BOSTON – The exclamations, only some of them printable, were audible far from the mound even on a night that 35,178 fans packed into Fenway Park.
One seemingly celebratory yell followed a Mookie Betts strikeout in the third inning. A far more frustrated series of shouts came at the end of the fifth inning, when the Red Sox scored the game’s lone run on a wild pitch. Each one came from an animated Aaron Sanchez over the course of one of his best outings this year.
The start, Sanchez’s fourth since returning from the disabled list last month, wasn’t enough to stop the Red Sox, who won their 100th game of the season 1-0 behind a dominant David Price.
For the Blue Jays, Sanchez’s outing still represents a hugely positive development. The right-hander’s an important arm for the Blue Jays with two years of team control remaining after 2018, and the steady improvement he has shown since coming back from a finger contusion has been encouraging.
“I thought he was terrific, I really did,” said manager John Gibbons. “He keeps moving in the right direction.”
Sanchez pitched seven innings while allowing just one run on three hits and three walks Wednesday. He struck out six, combining a fastball that reached 95.4 m.p.h. with a curveball he threw 27 times and an effective change-up. For the second consecutive outing, an aggressive approach led to a quality start against a tough team.
“I’ve just got to get comfortable again,” Sanchez said. “I know what I can do in this game. It’s just a matter of being healthy. When I’m healthy, things like that happen, so you’ve just got to keep plugging along.”
Boston’s lone run scored on a wild pitch to Jackie Bradley Jr. in the fifth inning. Sanchez initially thought that the first pitch to Bradley Jr. should have been called a strike, so he left the mound in frustration before watching video and realizing that the pitch was a ball.
“I think that’s why I was a little bit more emotional,” he said. “I came and checked it and it was a ball in, so I got riled up for nothing, but when you’re out there in the heat of the battle trying to get outs–I’m a competitor.”
The seven innings Sanchez completed were the second-most he has logged all season, and the most since April 10. While it took him a while to re-gain feel for all of his pitches after two months on the disabled list, he’s gradually returning to form.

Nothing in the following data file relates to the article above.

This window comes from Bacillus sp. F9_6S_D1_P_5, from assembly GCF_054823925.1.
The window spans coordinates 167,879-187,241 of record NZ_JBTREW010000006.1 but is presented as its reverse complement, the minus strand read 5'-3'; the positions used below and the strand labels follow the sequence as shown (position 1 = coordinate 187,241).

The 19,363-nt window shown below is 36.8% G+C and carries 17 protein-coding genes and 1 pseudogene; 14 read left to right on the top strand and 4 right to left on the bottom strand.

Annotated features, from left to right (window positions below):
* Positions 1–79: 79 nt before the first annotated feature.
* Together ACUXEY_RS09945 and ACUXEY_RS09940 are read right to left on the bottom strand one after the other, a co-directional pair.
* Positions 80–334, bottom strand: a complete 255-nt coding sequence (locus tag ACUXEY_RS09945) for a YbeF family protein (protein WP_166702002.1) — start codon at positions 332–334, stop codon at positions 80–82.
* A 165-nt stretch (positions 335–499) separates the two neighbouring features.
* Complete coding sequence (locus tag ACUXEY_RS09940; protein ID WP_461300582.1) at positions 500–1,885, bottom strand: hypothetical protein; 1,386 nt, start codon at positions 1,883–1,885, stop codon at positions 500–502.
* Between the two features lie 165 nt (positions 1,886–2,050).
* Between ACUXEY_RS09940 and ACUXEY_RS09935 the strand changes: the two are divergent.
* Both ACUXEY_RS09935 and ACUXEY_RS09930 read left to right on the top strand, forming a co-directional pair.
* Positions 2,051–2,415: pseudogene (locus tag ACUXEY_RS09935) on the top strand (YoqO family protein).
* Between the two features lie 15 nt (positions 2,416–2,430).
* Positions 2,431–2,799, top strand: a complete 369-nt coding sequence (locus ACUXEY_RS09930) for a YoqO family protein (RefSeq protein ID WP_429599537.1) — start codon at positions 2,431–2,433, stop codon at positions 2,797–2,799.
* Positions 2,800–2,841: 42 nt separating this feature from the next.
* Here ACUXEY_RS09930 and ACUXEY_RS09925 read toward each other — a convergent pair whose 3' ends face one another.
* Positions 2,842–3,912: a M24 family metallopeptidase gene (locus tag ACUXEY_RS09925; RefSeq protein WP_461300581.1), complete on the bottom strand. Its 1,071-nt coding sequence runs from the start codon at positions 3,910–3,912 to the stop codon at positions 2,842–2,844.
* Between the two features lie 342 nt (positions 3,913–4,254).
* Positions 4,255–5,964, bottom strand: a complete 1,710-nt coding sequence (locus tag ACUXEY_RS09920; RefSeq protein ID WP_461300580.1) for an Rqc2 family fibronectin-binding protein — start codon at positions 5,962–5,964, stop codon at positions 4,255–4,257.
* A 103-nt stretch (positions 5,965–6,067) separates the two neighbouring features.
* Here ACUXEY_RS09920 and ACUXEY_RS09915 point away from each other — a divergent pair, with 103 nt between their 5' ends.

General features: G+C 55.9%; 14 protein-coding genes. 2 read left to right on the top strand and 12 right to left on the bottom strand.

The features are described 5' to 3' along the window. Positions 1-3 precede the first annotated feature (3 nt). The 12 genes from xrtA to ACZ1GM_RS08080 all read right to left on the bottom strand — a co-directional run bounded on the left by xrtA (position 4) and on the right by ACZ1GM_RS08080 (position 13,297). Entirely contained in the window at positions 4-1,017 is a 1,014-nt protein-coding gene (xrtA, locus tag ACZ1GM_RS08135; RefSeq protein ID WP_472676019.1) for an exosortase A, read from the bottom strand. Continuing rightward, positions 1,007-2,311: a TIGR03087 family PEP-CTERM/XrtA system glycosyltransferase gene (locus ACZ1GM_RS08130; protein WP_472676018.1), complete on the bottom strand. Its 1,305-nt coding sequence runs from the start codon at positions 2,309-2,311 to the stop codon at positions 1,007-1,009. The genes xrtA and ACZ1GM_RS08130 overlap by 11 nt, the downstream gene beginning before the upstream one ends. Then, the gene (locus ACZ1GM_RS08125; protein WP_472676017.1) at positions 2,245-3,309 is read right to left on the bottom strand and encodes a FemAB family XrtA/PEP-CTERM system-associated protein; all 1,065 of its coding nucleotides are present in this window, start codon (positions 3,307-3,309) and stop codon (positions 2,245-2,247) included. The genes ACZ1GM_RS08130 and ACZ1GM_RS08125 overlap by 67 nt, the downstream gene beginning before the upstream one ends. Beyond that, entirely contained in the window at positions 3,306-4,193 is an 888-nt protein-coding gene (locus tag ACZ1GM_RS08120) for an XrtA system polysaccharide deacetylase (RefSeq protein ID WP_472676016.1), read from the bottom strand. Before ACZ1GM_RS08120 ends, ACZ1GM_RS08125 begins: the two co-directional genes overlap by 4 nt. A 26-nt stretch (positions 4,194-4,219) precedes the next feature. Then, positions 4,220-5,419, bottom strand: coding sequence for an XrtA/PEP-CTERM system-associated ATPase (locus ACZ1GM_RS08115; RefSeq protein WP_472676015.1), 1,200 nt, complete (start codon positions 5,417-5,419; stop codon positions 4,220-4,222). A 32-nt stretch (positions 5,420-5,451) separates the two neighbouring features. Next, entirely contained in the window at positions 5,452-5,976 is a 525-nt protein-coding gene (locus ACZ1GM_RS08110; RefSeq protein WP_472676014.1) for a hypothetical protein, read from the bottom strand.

“He’s building,” Gibbons said. “He’s getting better and better. I think he’s a little more confident in his finger now. I don’t think it’s bothering him. Just keep going, kid, and finish the season strong and healthy.”
“In a lot of ways he has a fresh arm,” Gibbons added. “He doesn’t have a fresh finger, but he has a fresh arm.”
Price was just as effective, though, limiting the Blue Jays to only three hits over seven scoreless innings. The left-hander has been especially tough to hit since the all-star break, but as he said recently, he’ll be judged on what happens in the playoffs.
“I could go 35-0 in the regular season with a zero (ERA) and it wouldn’t matter,” Price said. “I need to win in October. That’s that. Regular season means nothing for me.”
From the third base dugout, Gibbons saw flashes of the pitcher who helped the Blue Jays reach the playoffs in 2015.
“I love everything about him,” Gibbons said. “I think this’ll be the year he wins some games in the playoffs. He deserves it.”
Even with Price on the mound, the Blue Jays started left-handed hitting rookie Rowdy Tellez at first base. On paper, it’s an unfavourable matchup for Tellez, but Gibbons liked his approach against lefty reliever Oliver Perez over the weekend. Plus, it was a chance to test Tellez against the game’s best.
“You think he’s a platoon player?” Gibbons asked before the game. “Shoot, if he’s going to be any good, you’ve got to play both ways.”
Tellez struck out both times he faced Price, but later doubled to lead off the eighth inning.
“Very grateful for the experience to face one of the best lefties in the game,” Tellez said, “But I obviously got overmatched. I swung at bad pitches. He made good pitches. He’s one of the best arms out there and he took me to school.”
The Blue Jays’ other hits came from Yangervis Solarte, who collected two singles, and Jonathan Davis, who picked up his first career hit.
But from the Blue Jays’ standpoint, the most important development came on the mound. As Gibbons might say, Sanchez looked like the old guy. Considering how effective he once was and how much time he missed, that’s pretty significant.